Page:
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If you are ill because of asbestos exposure, or if you have lost a loved one from an asbestos-related disease, you might be entitled to compensation for your medical bills, lost wages and other related expenses. Contact one of our personal injury attorneys today for a free consultation.

Filing a Personal Injury Lawsuit Against the City of Seattle

Posted Saturday, April 15, 2017 by Chris Thayer

In 2016, an appellate court ruled that a family could bring a wrongful death and personal injury lawsuit against Seattle for the city’s alleged failure to properly supervise a repeat drunk driver. The driver killed a couple and seriously injured their daughter-in-law and infant grandson when he ran into them while they were crossing a street.

The family argued that the driver’s probation officer failed to properly supervise him after an earlier charge of driving under the influence, and that he should have been in prison or more closely monitored. The appellate court decision allowed a King County jury to decide whether or not Seattle acted negligently.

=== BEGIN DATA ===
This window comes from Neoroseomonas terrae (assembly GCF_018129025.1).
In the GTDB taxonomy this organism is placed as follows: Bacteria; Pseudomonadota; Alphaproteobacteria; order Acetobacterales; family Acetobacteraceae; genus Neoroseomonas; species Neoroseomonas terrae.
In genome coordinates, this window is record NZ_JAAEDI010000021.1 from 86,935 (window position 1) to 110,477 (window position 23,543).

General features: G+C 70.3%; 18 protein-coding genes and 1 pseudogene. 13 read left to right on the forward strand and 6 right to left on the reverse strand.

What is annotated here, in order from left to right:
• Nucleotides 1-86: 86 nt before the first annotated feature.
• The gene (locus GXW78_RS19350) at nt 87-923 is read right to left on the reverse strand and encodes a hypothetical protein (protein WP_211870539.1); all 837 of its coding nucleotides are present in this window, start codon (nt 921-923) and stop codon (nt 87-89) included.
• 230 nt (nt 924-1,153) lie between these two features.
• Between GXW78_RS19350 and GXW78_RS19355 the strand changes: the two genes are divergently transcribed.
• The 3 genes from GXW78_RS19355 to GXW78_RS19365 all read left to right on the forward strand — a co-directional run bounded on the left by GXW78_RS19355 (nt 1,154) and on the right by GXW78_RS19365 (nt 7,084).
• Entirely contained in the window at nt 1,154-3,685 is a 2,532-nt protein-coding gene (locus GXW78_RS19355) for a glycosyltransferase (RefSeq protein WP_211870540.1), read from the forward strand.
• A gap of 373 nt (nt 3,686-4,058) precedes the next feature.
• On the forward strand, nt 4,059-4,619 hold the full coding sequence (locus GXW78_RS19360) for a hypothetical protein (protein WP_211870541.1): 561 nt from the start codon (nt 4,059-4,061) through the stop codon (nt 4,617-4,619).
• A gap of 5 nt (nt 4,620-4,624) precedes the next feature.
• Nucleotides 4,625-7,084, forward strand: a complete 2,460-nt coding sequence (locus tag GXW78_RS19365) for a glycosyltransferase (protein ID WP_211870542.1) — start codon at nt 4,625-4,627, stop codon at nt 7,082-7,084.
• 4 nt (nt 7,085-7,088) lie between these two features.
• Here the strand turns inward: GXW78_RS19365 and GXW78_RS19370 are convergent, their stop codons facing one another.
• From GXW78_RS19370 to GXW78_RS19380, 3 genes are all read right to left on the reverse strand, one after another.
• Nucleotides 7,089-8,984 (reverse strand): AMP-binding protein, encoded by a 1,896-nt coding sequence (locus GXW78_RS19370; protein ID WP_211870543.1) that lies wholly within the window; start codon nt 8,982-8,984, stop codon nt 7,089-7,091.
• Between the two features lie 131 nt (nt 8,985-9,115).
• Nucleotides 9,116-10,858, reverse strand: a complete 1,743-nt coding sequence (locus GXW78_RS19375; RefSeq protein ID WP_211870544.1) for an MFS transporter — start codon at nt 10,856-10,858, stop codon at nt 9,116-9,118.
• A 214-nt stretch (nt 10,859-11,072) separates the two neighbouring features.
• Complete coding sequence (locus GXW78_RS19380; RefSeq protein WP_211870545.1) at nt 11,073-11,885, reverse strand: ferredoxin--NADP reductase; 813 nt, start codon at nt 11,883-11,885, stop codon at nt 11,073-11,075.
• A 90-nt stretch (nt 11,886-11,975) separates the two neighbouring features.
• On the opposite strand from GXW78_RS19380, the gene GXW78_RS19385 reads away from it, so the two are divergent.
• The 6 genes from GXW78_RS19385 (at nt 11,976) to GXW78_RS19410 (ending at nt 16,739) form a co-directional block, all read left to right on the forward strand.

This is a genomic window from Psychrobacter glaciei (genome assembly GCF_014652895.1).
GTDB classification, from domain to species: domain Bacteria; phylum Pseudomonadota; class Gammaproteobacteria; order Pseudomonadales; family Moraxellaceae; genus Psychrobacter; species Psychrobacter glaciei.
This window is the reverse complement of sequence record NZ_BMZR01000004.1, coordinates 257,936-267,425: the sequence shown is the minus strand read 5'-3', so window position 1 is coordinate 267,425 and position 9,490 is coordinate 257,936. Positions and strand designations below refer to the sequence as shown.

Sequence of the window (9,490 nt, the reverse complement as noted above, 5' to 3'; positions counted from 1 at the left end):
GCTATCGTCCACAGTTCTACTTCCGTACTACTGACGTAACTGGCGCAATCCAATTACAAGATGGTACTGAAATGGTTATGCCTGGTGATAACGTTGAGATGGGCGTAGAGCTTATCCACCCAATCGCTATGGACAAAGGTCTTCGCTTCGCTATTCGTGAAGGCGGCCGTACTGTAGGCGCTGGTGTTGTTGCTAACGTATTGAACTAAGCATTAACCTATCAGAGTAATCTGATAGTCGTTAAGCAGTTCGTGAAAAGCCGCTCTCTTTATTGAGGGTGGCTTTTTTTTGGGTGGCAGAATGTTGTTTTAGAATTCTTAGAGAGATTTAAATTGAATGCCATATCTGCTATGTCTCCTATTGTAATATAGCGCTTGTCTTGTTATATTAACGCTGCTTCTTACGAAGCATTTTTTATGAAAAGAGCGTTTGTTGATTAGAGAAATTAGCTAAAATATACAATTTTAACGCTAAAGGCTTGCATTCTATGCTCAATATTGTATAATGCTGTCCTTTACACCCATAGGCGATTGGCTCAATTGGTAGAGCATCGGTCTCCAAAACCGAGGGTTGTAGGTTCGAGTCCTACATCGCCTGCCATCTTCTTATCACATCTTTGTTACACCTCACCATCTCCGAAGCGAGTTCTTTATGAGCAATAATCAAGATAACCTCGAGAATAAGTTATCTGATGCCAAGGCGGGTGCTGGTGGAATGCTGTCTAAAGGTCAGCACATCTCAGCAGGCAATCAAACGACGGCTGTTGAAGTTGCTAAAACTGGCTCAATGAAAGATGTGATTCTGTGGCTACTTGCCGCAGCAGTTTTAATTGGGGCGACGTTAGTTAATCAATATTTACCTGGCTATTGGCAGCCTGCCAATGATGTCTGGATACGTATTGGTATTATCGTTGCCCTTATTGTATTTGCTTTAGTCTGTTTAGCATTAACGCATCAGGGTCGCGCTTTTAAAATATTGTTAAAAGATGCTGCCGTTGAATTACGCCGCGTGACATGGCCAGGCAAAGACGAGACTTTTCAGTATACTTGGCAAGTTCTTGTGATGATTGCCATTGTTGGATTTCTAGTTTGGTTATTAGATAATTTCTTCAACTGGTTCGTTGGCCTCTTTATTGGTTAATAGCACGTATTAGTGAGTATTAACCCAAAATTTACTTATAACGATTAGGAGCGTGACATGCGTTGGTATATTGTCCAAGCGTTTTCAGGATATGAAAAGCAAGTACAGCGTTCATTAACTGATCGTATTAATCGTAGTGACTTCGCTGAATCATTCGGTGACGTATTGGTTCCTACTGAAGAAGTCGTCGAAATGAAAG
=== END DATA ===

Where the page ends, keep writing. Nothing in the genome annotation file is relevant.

Lawsuit Against Tukwila Police Department

In nearby Tukwila, a lawsuit was filed against the Police Department after a police dog severely injured a domestic violence suspect. The dog ripped a chunk out of the 19-year-old’s calf, which caused a permanent injury and resulted in $81,000 in medical bills.

The attack came after an earlier incident involving a sheriff’s deputy, whose leg was also injured by the dog. The deputy filed a personal injury claim against Tukwila that was settled for $175,000. The dog was placed on administrative leave but was allowed to return after having his teeth filed down.